Archive for February, 2011

The case for the case study

In talking with design comrades, we often debate how best to present our capabilities in a way that makes sense to clients and prospects. Too often, we position our services in a vague or esoteric way, with terminology that requires further explanation.

We go through our creative process. We name the steps. We define the deliverables. And we preach about the value of a powerful brand. It’s our way of differentiating ourselves from others who may be competing for the work.

Yet so often the prospect is still a bit confused. Plus, of course, this approach is not always smart once we remind ourselves of the importance of talking about our client’s needs rather than our own internal processes.

In response to this challenge, Luke Mysse of Crossgrain is suggesting the use of a single case study as your presentation to a new prospect. We’re developing these now for our business-development efforts. But foremost in our minds are the following ideas:

  • Choose one — just one! — that’s relevant to your audience.
  • Make the presentation highly visual for impact.
  • Define the challenge, the tactics used, and the results. That’s it.
  • Trust that your designs are distinctive enough that you don’t have to emphasize their importance.
  • Instead, focus on the tangible business results that your efforts helped deliver for that client.
  • And finally, treat the case study as the start of meaningful dialogue, rather than as a call to action.

In a similar way, Fast Company magazine tells us that tech conferences have all but banned boring PowerPoint slide shows in favor of short, fast-paced product demos.

“It’s not about bullet points or the company, but what have they built?” says Finovate CEO Eric Mattson.

For those used to sharing portfolio samples and client lists, or walking prospects through a discussion of design methodology, etc. this can be quite a departure.

How effective can the single case study be as a presentation? Stay tuned.


The automation of branding

Don’t know if this is a cool new tool, just a curiosity, or a sign of the coming apocalypse. But this London-based startup company intends to help entrepreneurs design logos, websites and business cards instantly using their simplified web interface.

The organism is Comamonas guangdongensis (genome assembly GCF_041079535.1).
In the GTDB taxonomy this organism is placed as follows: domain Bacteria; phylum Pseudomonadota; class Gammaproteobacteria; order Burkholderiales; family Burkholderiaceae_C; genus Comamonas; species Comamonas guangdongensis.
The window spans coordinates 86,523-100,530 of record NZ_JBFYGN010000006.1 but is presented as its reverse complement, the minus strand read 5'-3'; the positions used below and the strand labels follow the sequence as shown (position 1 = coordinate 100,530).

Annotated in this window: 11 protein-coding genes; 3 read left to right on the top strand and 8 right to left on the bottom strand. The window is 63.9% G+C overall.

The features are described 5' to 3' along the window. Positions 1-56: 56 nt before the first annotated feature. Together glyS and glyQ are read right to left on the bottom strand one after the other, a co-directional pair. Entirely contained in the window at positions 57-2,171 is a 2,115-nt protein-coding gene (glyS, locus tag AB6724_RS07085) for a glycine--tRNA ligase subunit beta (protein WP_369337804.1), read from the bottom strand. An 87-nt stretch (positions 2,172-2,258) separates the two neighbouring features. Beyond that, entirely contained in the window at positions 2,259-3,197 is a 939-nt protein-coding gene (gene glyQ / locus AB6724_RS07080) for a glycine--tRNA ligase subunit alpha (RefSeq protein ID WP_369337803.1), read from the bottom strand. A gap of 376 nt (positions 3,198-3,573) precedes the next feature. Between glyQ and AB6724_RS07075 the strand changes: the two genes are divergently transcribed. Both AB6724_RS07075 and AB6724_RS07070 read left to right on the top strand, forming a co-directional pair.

BuildaBrand’s approach is essentially to break down the brand-building process into a simple step-by-step exercise. The user is asked questions about brand values, and then BuildaBrand’s proprietary algorithms provide a selection of logos, fonts, etc. that you can tweak to your heart’s content.

Skeptics call this approach “vending machine logos,” and of course a logo should not be mistaken for a brand. But it may be a starting point. And it raises the question asked by “Can brand development really be automated, or created via an algorithm, or is it something that can only be created on a personal and strategic level?”

CEO Justin Chapney sidesteps it deftly, stating: “”We are trying to lower the barriers to entry for startups by providing them with accessible and affordable tools. Eventually, we would like to provide branding knowledge and support as well as products.”

And what does this say about the value of automation as a replacement for creative thinking?

“Our algorithm and the way it has been constructed is the result of years of branding experience and a lot of strategic research,” Chapney says. “All our designs are originated by designers, from the symbols to the colour palettes.”

Intriguing. Scary. And I definitely signed up for their closed beta.

Robert Hyndman

can be reached at his Laguna Beach studio, 949.497.3179, or by using the form on the Contact Me page.
February 2011
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